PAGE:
Highways and Byways in Sussex - online book

An illustrated appreciation, of the most interesting districts in Sussex.

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hammered at on an anvil without sustaining any injury. Forty years at least had elapsed since the Peruvian mines had been the death of Mr. Pipchin ; but his relict still wore black bombazeen, of such a lustreless, deep, dead, sombre shade, that gas itself couldn't light her up after dark, and her presence was a quencher to any number of candles. She was generally spoken of as "a great manager " of children ; and the secret of her management was, to give them everything that they didn't like, and nothing that they did—which was found to sweeten their dispositions very much. She was such a bitter old lady, that one was tempted to believe there had been some mistake in the application of the Peruvian machinery, and that all her waters of gladness and milk of human kindness had been pumped out dry, instead of the mines.
The Castle of this ogress and child-queller was in a steep bye-street at Brighton ; where the soil was more than unusually chalky, flinty, and sterile, and the houses were more than usually brittle and thin ; where the small front-gardens had the unaccountable property of producing nothing but marigolds, whatever was sown in them ; and where snails were constantly discovered holding on to the street doors, and other public places they were not expected to ornament, with the tenacity of cupping-glasses. In the winter-time the air couldn't be got out of the Castle, and in the summer-time it couldn't be got in. There was such a continual reverberation of wind in it, that it sounded like a great shell, which the inhabitants were obliged to hold to their ears night and day, whether they liked it or no. It was not, naturally, a fresh-smelling house ; and in the window of the front parlour, which was never opened, Mrs. Pipchin kept a collection of plants in pots, which imparted an earthy flavour of their own to the establishment. However choice examples of their kind, too, these plants were of a kind peculiarly adapted to the embowerment of Mrs. Pipchin. There were half-a-dozen specimens of the cactus, writhing round bits of a lath, like hairy serpents ; another specimen shooting out broad claws, like a green lobster ; several creeping vegetables, possessed of sticky and adhesive leaves ; and one uncomfortable flower-pot hanging to the ceiling, which appeared to have boiled over, and tickling people under­neath with its long green ends, reminded them of spiders—in which Mrs. Pipchin's dwelling was uncommonly prolific, though perhaps it challenged competition still more proudly, in the season, in point of earwigs.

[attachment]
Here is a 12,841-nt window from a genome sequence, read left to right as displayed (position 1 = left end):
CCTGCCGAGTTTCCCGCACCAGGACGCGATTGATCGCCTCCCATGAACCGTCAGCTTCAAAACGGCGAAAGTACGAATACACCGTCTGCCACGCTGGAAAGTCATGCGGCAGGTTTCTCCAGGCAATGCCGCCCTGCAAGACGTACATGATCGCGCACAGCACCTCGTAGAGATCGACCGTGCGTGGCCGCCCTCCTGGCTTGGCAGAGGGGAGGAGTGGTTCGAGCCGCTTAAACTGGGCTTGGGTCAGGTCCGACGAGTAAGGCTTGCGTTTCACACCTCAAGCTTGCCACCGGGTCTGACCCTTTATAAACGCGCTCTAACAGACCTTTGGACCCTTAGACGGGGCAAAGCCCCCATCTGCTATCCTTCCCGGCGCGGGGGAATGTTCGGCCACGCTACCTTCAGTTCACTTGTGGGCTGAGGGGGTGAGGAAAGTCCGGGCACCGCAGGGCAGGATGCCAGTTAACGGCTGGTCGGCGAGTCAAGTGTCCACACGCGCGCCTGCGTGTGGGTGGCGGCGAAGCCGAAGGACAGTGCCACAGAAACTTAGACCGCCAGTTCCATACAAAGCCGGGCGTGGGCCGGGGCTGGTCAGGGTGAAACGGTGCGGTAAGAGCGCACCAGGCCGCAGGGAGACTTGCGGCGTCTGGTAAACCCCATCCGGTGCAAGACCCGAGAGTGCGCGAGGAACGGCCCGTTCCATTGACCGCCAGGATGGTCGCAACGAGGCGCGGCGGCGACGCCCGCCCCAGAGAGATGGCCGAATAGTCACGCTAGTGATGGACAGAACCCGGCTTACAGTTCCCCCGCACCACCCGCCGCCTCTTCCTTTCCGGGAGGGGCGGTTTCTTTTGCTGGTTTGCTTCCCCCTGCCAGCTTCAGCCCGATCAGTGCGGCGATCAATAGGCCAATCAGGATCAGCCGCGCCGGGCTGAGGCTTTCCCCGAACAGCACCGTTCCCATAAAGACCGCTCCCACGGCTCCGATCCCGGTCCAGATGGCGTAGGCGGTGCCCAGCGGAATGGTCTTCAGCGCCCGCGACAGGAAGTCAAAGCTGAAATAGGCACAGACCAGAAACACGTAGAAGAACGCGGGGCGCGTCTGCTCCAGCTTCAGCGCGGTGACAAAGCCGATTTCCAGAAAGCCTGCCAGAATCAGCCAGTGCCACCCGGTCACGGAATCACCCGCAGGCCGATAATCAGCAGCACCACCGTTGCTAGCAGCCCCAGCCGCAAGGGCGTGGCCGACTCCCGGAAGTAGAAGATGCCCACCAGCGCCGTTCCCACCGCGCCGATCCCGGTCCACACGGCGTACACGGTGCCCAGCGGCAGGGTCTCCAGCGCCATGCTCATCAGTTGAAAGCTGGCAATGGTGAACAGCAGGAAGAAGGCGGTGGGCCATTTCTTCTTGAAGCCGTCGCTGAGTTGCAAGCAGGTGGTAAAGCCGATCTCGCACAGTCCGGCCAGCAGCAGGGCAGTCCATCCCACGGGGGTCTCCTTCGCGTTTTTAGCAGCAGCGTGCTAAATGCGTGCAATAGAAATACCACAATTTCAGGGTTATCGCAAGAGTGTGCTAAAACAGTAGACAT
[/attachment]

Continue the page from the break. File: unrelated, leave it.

From Mrs. Pipchin's Paul Dombey passed to the forcing-house of Dr. Blimber, Mrs. Blimber, Miss Blimber and Mr. Feeder, B.A., also at Brighton, where he met Mr. Toots. " The Doctor's," says Dickens, " was a mighty fine house, front-
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